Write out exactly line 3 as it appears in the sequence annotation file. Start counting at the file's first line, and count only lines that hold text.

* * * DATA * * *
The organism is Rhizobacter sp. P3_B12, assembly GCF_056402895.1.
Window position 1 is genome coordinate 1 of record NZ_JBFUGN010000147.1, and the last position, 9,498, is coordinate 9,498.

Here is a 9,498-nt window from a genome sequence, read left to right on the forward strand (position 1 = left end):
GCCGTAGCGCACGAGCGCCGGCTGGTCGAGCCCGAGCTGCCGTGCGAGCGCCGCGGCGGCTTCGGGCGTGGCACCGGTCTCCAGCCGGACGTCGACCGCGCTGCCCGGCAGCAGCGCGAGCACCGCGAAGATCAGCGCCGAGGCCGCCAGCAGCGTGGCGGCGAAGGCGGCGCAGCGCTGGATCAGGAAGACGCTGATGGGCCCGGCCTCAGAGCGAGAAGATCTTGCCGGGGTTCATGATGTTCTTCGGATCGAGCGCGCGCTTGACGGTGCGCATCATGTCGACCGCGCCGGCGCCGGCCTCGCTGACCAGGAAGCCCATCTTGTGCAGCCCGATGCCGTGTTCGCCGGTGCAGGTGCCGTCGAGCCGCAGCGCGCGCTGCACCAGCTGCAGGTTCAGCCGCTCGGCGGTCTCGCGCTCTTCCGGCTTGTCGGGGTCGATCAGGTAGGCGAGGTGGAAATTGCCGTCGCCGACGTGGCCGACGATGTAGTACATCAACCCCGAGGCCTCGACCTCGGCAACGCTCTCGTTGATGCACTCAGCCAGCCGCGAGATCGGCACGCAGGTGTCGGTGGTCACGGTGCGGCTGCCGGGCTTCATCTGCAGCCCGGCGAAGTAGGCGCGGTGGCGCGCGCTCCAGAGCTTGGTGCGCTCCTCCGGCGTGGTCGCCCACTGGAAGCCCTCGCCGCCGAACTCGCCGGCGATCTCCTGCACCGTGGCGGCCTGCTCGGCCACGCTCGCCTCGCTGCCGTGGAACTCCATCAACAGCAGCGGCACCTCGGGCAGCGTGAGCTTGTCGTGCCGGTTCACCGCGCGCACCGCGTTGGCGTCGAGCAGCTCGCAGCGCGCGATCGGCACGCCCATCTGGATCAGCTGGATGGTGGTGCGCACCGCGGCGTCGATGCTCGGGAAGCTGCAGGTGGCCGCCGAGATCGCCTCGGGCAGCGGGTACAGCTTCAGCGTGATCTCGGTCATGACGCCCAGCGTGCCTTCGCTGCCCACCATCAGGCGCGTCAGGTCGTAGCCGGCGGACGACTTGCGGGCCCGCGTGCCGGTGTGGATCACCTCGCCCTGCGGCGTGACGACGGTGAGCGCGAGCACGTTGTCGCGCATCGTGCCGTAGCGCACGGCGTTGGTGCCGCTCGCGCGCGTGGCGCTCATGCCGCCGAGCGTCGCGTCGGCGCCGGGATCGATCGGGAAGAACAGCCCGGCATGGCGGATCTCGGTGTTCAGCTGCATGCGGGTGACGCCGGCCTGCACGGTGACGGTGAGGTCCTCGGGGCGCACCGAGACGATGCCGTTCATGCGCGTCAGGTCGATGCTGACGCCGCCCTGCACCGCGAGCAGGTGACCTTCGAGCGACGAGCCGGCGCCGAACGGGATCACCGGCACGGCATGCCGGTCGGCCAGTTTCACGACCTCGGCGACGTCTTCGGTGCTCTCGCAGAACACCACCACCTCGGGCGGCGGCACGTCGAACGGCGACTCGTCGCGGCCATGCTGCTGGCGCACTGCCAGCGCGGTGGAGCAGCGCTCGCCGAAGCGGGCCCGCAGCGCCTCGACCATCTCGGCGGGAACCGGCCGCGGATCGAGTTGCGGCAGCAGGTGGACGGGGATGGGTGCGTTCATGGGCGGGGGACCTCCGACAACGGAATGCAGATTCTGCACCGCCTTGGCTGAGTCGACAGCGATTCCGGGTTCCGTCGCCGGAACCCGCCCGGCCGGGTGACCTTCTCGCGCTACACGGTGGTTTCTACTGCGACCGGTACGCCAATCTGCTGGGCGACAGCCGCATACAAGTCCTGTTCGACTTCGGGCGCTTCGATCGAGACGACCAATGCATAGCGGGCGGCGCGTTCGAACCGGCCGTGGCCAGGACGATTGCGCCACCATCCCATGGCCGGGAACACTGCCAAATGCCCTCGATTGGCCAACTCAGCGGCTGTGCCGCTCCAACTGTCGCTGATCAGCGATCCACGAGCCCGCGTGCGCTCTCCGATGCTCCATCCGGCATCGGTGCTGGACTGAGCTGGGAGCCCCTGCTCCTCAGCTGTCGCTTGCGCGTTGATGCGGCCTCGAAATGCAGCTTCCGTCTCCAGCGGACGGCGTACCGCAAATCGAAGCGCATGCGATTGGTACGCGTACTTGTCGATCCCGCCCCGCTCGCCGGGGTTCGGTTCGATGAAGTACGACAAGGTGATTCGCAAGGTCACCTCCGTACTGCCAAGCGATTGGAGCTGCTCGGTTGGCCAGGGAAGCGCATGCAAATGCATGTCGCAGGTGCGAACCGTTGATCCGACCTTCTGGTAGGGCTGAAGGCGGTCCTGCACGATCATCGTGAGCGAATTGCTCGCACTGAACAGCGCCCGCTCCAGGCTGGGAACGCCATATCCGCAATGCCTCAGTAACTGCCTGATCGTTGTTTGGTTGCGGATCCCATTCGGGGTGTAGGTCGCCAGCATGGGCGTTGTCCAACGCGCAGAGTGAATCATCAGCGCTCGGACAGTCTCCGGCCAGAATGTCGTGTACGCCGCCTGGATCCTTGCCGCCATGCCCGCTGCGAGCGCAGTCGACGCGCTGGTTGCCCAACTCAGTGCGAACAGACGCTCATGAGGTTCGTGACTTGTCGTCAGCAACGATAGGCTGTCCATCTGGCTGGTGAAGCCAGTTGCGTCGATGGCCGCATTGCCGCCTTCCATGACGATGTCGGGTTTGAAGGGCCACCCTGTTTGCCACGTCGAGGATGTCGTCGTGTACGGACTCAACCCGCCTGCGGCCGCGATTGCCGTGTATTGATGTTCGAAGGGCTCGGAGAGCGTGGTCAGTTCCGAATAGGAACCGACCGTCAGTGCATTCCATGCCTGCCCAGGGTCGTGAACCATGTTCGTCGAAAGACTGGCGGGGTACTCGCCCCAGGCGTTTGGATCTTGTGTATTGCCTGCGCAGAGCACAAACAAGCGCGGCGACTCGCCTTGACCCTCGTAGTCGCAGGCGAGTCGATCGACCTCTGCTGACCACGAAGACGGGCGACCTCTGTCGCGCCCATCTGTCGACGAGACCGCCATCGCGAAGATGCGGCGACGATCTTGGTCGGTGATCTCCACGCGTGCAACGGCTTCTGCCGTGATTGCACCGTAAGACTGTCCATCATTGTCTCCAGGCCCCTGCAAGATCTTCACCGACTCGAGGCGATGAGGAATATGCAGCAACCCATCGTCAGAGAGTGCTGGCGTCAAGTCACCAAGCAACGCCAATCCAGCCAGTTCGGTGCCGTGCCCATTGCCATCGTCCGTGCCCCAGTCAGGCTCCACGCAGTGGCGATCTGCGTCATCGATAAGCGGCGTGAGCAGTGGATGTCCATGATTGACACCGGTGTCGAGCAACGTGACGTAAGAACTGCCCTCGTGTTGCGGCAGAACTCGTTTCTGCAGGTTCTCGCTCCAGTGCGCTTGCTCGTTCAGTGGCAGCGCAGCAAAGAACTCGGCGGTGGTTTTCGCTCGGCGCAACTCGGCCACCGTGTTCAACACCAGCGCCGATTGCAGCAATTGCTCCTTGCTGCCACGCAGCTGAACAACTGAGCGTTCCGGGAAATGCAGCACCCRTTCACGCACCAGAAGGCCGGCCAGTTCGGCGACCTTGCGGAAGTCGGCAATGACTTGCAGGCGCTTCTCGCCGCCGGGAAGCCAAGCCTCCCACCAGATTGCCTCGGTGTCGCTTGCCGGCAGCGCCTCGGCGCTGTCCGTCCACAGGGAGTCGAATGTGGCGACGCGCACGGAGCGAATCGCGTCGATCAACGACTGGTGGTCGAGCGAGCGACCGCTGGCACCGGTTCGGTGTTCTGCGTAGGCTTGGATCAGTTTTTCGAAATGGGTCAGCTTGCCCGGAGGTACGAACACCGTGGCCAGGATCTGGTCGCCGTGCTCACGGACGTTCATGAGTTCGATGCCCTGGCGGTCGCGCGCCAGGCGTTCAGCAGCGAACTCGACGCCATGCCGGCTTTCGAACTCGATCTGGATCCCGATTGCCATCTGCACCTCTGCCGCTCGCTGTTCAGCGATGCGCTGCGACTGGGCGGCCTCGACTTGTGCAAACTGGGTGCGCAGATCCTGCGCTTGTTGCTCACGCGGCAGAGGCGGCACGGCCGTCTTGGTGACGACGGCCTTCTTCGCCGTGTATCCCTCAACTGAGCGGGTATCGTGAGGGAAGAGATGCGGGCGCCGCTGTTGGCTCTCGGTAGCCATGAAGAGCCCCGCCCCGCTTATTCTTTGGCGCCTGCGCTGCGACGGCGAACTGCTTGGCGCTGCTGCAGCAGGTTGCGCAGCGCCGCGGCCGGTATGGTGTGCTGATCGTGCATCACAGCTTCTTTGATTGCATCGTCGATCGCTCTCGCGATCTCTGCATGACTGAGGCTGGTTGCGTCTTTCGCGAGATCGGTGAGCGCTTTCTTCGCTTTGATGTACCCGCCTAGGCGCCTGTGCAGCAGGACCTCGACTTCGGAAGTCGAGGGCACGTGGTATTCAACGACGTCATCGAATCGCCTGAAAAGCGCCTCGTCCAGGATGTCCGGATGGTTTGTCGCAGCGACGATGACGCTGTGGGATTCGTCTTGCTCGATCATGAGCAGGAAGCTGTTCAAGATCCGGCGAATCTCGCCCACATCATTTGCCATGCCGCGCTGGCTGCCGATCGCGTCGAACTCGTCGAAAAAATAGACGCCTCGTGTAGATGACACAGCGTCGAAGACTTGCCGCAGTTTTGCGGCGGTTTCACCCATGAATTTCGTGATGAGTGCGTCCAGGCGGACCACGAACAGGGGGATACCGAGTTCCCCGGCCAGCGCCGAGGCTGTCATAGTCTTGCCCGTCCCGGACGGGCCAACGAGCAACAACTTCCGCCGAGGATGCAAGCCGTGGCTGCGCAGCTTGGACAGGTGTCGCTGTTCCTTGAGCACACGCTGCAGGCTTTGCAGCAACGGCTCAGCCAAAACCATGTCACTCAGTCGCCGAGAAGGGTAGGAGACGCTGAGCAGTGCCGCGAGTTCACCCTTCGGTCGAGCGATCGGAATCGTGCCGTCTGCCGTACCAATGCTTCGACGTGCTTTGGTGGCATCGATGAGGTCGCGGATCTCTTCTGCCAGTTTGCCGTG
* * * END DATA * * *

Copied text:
Here is a 9,498-nt window from a genome sequence, read left to right on the forward strand (position 1 = left end):